If there are no adverse disciplinary entries then an e-mail stating this should be sent to the inspector making the request.
Should an individual have an adverse disciplinary record the individual’s line manager must inform the line manager, of the inspector making the request, of the adverse record including the following details:
The line manager of the requesting inspector will then inform the solicitor or solicitor agent that they have received adverse check results and arrangements should be made to include the line manager in the discussions with the solicitor agent on the relevance of the results for the case.
In the interests of staff confidentiality, the requesting inspector and their line manager should be aware of the need for confidentiality (and the consequences of breaching this) and keep the material securely, revealing it in the first instance only to an HSE solicitor or a solicitor agent.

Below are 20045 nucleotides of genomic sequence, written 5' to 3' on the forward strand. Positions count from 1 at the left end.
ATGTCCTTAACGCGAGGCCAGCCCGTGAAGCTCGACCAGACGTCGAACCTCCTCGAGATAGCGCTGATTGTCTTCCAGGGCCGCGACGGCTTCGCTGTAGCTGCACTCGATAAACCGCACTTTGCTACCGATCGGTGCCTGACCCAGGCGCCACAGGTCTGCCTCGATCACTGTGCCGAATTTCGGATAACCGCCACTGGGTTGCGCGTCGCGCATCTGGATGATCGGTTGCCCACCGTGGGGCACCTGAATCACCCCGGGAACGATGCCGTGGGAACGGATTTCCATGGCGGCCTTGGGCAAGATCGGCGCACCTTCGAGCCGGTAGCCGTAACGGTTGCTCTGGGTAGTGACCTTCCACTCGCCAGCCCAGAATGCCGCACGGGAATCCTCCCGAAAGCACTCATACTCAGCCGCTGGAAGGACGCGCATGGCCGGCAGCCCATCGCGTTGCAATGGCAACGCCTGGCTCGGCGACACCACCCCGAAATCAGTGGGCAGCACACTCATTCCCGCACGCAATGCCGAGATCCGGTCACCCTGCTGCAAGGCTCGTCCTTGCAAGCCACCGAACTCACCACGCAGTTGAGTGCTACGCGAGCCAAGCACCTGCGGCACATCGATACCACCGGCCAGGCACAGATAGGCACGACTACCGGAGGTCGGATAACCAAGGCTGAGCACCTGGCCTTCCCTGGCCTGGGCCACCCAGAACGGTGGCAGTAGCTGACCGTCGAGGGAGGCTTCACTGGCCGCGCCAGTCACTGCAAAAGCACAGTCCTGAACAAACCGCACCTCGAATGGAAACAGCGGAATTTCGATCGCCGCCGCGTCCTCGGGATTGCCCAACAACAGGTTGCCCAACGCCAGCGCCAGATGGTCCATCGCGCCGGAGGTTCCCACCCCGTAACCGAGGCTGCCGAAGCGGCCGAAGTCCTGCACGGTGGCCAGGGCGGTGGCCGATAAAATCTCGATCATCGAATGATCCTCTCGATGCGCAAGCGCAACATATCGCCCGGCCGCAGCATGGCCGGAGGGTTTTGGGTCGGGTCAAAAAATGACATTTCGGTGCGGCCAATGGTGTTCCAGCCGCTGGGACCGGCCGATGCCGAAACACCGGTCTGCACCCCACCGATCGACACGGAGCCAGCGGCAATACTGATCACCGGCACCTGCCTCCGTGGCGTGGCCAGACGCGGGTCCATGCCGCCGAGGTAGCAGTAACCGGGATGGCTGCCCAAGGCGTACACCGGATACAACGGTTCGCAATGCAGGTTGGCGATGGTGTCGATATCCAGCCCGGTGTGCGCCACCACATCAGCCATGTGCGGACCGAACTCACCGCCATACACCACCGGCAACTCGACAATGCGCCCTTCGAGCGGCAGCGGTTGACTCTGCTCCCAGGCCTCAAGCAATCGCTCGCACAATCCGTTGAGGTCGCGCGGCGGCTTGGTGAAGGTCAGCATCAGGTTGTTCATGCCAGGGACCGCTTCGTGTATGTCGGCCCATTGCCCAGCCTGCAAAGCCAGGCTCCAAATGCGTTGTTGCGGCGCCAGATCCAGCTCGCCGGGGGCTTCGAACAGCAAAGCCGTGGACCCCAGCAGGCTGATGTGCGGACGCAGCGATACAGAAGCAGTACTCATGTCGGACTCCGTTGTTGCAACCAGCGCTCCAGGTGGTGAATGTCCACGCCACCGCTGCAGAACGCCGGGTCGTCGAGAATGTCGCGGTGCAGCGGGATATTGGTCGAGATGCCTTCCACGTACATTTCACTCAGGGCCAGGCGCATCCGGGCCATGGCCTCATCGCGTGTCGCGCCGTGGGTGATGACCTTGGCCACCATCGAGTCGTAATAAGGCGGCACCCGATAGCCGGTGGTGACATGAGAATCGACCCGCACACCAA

If either you (on the advice of your solicitor agent) or an HSE solicitor decides that it is necessary to disclose the material, it should be served on the defence solicitor acting in the case, either personally, or if done by post, the envelope should be addressed for the personal attention of the defence solicitor and marked "In confidence".
Arrangements must be made to discuss the relevance of the finding with the solicitor agent and the individual’s line manager.
An adverse judicial finding is a finding by a court, expressly or by inevitable inference, that an HSE witness has knowingly, whether on oath or otherwise, misled the court.
In the event of a Guney finding against an HSE member of staff, L&E are informed.
L&E will inform the individual's line manager.
The line Manager should include mention of any Guney’s in the disciplinary reports to a prosecutor.
Where no adverse judicial findings are recorded, The PNC operator will send an email stating this to the originator;
Where there is a record of an adverse judicial finding against an individual: